A 1996 Supreme Court opinion on what legal activities can be performed by community association managers (CAMs) is still good law, according to the Standing Committee on the Unlicensed Practice of Law.
The committee has asked Bar staff to prepare a draft opinion reaffirming that position and seeking clarification on four of the 14 questions raised by the Real Property, Probate and Trust Law Section.
The committee took the action last month at the Bar’s Midyear Meeting in Orlando and after it discussed the section’s request.
The section, in a letter, argued it was time to revisit the 1996 opinion and listed the 14 areas where the section said CAMs were going beyond the ministerial functions allowed by the court and performing tasks that require the skills of lawyers. The activities range from determining quorums necessary for various association activities to preparing certificates for foreclosure or delinquent accounts to preparing and executing various contracts.
More than three hours of testimony on the section’s request was presented to the committee when it met in June at the Bar Annual Convention.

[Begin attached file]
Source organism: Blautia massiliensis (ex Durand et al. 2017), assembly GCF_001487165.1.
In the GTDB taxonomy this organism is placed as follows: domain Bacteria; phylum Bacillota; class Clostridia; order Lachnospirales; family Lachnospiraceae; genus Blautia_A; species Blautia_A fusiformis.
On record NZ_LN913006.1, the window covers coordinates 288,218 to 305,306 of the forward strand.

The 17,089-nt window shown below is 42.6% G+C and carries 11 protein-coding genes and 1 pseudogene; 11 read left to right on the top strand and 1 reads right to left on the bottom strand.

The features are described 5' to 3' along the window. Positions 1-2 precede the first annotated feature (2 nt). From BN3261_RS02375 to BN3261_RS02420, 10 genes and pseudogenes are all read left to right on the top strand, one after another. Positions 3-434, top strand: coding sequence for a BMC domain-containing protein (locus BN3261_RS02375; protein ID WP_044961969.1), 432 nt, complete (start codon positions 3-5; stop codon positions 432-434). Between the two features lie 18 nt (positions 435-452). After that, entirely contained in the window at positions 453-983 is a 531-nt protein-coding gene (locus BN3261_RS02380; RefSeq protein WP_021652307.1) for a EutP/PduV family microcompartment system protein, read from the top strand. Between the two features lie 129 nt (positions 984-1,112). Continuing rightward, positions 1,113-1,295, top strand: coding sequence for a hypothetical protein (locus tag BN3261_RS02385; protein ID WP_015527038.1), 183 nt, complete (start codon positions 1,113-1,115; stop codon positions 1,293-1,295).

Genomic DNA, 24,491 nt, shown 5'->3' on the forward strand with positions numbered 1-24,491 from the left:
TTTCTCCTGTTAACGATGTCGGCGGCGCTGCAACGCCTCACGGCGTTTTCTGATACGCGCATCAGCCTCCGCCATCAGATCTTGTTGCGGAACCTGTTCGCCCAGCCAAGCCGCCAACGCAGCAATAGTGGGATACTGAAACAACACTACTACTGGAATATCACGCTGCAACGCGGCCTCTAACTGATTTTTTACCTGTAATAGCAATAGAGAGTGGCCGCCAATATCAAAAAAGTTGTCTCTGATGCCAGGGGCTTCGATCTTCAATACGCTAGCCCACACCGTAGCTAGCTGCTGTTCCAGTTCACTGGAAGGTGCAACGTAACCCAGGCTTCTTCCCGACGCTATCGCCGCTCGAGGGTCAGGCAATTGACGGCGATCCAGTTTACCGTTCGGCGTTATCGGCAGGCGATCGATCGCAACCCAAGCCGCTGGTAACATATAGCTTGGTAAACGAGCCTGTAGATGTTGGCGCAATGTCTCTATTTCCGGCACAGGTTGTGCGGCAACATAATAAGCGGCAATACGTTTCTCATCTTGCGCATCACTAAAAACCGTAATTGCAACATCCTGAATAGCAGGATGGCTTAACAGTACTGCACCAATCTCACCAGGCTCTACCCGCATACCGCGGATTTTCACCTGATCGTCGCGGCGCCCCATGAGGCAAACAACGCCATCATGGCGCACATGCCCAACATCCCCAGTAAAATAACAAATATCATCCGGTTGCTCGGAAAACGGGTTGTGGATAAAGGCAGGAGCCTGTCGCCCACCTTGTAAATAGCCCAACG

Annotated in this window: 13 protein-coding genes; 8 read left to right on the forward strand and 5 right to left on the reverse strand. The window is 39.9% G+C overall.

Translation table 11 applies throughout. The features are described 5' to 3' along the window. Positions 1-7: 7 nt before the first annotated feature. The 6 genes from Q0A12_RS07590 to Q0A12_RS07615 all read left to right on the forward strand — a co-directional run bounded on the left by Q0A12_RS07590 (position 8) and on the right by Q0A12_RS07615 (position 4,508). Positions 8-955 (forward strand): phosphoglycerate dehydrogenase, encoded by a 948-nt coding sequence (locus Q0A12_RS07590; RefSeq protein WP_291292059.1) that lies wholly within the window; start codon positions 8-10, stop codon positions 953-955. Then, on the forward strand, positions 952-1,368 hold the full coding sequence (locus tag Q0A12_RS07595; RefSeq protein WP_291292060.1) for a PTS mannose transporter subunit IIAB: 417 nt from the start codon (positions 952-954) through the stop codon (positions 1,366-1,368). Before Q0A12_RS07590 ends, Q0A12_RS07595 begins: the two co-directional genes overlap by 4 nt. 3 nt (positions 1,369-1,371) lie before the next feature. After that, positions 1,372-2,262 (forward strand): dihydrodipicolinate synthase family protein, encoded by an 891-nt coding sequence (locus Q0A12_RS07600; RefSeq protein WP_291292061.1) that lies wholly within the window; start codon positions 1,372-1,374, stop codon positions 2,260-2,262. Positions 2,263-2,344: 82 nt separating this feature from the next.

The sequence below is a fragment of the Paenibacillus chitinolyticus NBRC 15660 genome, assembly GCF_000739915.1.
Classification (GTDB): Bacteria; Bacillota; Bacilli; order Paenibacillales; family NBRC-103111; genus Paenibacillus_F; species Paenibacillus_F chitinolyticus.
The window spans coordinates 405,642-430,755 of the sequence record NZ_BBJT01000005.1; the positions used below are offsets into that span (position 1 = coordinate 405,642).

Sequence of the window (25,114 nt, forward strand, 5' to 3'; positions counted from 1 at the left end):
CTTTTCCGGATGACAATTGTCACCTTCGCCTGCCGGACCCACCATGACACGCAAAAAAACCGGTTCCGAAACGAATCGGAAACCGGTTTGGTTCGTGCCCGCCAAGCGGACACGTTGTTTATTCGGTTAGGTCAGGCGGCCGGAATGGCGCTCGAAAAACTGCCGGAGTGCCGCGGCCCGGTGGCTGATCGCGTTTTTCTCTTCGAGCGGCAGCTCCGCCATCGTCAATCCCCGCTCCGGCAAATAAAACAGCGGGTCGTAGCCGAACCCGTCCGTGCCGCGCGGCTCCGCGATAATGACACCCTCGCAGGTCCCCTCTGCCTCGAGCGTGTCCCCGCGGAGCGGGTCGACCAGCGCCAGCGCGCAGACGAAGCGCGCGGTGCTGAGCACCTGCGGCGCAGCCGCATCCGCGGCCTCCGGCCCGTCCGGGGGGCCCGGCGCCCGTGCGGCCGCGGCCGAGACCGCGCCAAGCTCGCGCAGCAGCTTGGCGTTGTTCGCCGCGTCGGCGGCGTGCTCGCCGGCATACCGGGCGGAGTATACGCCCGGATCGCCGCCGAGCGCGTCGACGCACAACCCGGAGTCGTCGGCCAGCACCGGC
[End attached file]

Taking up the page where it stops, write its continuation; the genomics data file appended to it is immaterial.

Typically, the committee goes into a closed session to discuss such items, but decided to open its deliberations, because of the amount of interest in the subject.
The committee is empowered to propose advisory opinions on matters relating to UPL, and those opinions are then reviewed by the Supreme Court.
The committee asked for a draft opinion affirming the 1996 opinion and only addressing four items. The preparation of the draft does not mean the committee has decided to issue a new opinion and send that to the court. Rather, committee members will consider the draft at its next meeting, which has not yet been scheduled, and then decide if they want to proceed further.
On two items, the committee is only seeking clarification by example of what constitutes UPL. Those issues involve the “modification of limited proxy forms promulgated by the state” and “preparation of documents concerning the right of the association to approve new prospective owners.”
On the other two, the committee is seeking guidance on how to apply the holdings of the 1996 opinion to those items. They involve the “drafting of pre-arbitration demands” and “identifying, through review of title instruments, the owners to receive pre-lien letters.”
All the committee’s information on the matter, including RPPTL’s inquiry letter, a transcript of the June public hearing, and written submissions, can be found on the Bar’s website in the unlicensed practice section under the Lawyer Regulation heading.